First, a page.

Reasons to Get a Weighted Blanket for Kids
You’ve probably seen weighted blankets surging in popularity recently, and for a reason! If your little one is currently having trouble sleeping, then you were probably recommended to use a weighted blanket for them. However, a weighted blanket isn’t only good for sleeping, but for many other reasons as well!
But how exactly do weighted blankets work, and how do children benefit from them? Read on as I show you the reasons to get a weighted blanket for kids to see why these make such a great investment.
Reasons to Get a Weighted Blanket for Kids
If you’re not sure that weighted blankets are, they are exactly what the name entails. This is a blanket with small weights inside, so it’s heavier compared to the typical blanket. This will help apply consistent pressure to the body using the blanket.
These blankets come in different sizes and textures, depending on your individual size and comfort. Not only do they benefit adults, but they are great for children as well! This is all thanks to the weighted blankets’ connection to Deep Touch Pressure Therapy.
This is a type of therapy which involves applying even pressure on one’s body. Typically, the pressure is placed in forms of hugs, squeezes, or firm holding. Weighted blankets provide the same feeling, putting evenly-distributed weight for the grounding effect.
How do weighted blankets and DTP help? Here are some of the reasons why you should consider investing in a weighted blanket for your kids:
1. Improves Sleep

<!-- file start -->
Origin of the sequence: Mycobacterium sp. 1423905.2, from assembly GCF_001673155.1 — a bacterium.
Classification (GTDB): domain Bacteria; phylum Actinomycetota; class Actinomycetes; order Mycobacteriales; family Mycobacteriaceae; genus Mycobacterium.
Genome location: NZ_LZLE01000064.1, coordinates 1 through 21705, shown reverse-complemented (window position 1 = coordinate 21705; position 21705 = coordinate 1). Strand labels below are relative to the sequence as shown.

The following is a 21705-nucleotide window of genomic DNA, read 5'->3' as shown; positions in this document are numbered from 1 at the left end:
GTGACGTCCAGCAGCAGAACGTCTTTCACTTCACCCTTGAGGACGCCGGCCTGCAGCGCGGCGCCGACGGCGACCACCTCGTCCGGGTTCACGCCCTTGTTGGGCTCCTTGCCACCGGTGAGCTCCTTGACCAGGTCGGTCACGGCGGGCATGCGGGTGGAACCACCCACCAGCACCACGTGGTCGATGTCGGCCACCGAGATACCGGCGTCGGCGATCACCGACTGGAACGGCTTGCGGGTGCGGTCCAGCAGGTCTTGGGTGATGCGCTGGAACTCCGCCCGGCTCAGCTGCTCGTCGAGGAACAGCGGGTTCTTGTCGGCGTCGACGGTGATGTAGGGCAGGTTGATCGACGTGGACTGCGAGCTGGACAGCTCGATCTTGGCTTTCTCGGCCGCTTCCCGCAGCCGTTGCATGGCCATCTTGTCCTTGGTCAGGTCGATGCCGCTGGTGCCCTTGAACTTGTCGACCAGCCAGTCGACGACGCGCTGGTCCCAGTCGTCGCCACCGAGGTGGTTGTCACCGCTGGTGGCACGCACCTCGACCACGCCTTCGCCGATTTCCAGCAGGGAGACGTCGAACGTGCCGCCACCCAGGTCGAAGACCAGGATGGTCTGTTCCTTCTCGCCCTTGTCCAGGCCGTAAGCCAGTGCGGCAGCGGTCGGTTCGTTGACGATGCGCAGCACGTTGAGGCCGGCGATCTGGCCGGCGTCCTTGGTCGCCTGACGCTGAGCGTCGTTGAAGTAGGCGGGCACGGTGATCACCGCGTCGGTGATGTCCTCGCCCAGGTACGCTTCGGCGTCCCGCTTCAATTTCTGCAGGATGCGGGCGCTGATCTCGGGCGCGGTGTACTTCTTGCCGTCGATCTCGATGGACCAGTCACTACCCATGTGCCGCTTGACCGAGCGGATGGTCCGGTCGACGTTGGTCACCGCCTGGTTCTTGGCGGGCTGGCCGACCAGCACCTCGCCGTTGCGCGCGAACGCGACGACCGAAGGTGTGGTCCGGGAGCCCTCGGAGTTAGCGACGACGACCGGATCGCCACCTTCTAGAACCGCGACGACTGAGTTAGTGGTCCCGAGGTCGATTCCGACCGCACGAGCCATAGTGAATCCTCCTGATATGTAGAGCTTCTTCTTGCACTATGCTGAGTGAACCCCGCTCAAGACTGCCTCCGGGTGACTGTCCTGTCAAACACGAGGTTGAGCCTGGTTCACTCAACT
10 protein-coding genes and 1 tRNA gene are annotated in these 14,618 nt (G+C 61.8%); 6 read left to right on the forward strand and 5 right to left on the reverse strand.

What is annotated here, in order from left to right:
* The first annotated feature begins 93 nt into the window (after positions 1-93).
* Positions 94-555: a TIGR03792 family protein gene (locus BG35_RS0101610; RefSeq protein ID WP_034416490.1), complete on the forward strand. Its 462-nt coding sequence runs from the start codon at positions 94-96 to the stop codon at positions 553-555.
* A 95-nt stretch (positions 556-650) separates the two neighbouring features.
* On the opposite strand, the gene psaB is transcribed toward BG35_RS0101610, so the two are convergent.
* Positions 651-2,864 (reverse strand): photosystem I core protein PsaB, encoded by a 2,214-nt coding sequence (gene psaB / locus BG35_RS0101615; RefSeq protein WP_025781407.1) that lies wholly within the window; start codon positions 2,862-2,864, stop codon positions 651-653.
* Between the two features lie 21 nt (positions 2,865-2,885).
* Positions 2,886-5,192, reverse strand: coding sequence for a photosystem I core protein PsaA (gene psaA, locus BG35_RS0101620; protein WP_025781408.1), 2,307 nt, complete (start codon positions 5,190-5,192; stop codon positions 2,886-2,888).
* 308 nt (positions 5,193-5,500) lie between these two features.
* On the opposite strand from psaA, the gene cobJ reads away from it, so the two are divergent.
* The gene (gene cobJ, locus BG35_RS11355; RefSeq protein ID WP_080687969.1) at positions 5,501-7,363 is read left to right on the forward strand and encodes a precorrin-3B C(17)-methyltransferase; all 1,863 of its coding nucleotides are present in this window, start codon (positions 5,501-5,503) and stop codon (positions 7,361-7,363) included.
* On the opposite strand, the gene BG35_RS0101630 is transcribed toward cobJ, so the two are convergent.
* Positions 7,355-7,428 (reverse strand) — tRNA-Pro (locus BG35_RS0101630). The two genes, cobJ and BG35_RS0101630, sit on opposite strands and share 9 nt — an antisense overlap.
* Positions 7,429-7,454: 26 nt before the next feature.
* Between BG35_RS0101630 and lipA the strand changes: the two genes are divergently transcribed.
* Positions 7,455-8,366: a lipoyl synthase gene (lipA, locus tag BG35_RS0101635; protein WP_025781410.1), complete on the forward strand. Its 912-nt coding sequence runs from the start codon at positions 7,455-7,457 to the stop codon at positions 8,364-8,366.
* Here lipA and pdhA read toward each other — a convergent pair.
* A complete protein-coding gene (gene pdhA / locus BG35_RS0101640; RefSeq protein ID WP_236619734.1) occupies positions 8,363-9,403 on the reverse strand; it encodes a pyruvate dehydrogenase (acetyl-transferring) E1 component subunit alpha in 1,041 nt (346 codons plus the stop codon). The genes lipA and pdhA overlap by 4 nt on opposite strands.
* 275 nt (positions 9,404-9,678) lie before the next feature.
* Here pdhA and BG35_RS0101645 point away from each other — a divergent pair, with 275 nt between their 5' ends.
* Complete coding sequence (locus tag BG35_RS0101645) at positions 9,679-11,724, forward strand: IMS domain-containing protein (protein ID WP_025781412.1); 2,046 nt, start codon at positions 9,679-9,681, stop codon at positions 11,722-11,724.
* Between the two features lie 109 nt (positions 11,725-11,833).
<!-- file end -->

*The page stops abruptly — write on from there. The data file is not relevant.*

DTP helps in many situations, including sleeping! This is because the process is linked to the body’s natural hormones. With the pressure from hugs or weighted blankets, it would cause a spike in serotonin, which is our bodies’ happy hormone.
It can also reduce cortisol levels at night, which is a stress hormone that has a negative effect on blood sugar, digestion, and your immune system. This also helps with one’s sleeping pattern.
With the surge of serotonin and dopamine, it would naturally convert to melatonin, which is our body’s sleep hormone. This would encourage your little one not only to sleep quickly but to have better quality sleep, sleeping longer rather than waking up in the middle of the night. That way, they feel better when they wake up, feeling fully rested and more energized for the day.
So if your little one is having trouble sleeping, especially on their own, a weighted blanket can help them out. The pressure imitates your hugs, keeping your kids comforted and sleeping well throughout the night. This is especially helpful for children who might have insomnia, other sleeping disorders or are currently adjusting to sleeping on their own.
Besides this, weighted blankets can come in different textures, soft enough to keep you feel comfortable. Your little one won’t toss and turn anymore feeling discomfort, they’ll feel snugger with the pressure and soft feel. This is a natural alternative for sleeping aids, compared to melatonin supplements or medications.
Weighted blankets can help at home or during long car rides, improving their sleep wherever they are. If they are adjusting to a recent move or going through stressful situations that affect their sleep, a weighted blanket can provide the comfort they need for better rest.
2. Helps in ADHD
If you have a child with ADHD, studies show that a weighted blanket can help calm down their hyperactive minds and bodies. This can help them focus better on a school day.
A study back in 2014 shows that children with ADHD who use a weighted vest that’s about 10% of their bodyweight show improvements in their attention span, speed of processing, and responding, as well as their behaviors and fidgeting.